Now, I’ve always been a fan of herbal teas and supplements but I never thought to make my own tinctures. Why? Honestly, because I felt intimidated. I would hear stories of people making them like it’s easy-peasy, but it was always a bit too mysterious to me. I thought you needed to study herbs and be very well versed in order to make them. So, I pretty much wrote them off. I didn’t make them. I didn’t even buy them pre-made.

Big mistake. Tinctures are amazing little gems for maintaining a healthy robust body (both chronic and acute situations), and they’re easy to make. Think of tinctures as basically herbal tea on steroids. You get a strong dose of the healing powers of plants in a tiny (convenient) amount (some say that two droppersful of tincture equals an 8 ounce cup of herbal tea). Tinctures are highly assimilable especially if you can stand to put them, straight, under your tongue for a few moments. Tinctures made using alcohol preserve active plant constituents. Another big selling point is that alcohol based tinctures last for years (pretty much indefinitely so long as they’re stored in a cool dark place. No refrigeration is necessary for alcohol based tinctures). Bonus #1: They’re convenient for travel. Bonus #2: Homemade tinctures make great gifts.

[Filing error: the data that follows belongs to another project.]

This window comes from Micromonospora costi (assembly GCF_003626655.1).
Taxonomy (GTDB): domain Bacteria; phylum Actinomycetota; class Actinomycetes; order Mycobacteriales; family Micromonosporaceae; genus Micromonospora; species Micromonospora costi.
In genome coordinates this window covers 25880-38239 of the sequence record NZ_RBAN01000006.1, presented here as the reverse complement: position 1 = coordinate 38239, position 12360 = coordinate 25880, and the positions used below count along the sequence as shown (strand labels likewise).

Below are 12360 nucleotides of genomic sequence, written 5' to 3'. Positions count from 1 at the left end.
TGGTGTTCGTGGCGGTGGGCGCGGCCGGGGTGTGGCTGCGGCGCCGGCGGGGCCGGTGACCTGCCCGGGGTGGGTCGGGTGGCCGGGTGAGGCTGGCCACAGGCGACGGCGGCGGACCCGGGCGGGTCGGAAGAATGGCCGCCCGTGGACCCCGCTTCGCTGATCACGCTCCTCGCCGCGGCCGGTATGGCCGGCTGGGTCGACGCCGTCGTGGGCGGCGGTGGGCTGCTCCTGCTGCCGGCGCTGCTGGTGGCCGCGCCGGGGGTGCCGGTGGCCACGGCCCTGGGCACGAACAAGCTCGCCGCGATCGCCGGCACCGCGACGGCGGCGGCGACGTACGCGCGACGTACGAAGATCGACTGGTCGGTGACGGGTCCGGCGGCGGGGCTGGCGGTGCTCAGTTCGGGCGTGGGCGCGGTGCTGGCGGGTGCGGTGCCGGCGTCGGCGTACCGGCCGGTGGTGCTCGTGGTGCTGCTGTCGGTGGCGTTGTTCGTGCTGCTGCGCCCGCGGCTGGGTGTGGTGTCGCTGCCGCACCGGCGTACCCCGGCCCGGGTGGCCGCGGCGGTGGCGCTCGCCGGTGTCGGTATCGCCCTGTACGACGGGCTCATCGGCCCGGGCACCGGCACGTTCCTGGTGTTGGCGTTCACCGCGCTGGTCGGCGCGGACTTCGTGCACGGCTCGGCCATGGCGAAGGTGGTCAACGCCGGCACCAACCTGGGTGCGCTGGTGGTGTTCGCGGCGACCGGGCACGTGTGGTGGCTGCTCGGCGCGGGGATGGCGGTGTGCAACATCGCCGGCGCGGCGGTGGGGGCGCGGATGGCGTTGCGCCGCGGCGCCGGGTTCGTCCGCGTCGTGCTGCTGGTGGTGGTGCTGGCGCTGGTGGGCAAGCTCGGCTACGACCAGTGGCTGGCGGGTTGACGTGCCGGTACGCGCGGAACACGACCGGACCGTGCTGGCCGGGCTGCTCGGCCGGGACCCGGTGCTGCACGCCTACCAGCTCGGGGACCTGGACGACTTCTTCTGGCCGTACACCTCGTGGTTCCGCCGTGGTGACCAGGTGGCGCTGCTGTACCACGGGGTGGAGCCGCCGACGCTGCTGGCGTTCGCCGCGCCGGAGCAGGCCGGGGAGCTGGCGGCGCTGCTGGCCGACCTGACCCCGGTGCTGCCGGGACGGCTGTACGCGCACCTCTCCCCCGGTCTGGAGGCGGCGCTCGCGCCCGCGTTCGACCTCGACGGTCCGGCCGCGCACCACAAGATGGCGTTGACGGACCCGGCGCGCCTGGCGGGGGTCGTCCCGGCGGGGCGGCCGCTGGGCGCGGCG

What prompted me to make the leap into tinctures? I decided it was imperative to create a home pharmacy for my family and tinctures kept coming up as an effective asset for that. They offer potency, effectiveness, and convenience. Over the past 4 months I’ve been building my home pharmacy (as well as my travel pharmacy first aid kit) and I’ll share all the juicy deets about those in future posts because you’ll want to know what I’m including, and maybe more importantly what I’m not including. For the sake of this blog post on tinctures, however, I keep tinctures in my home pharmacy.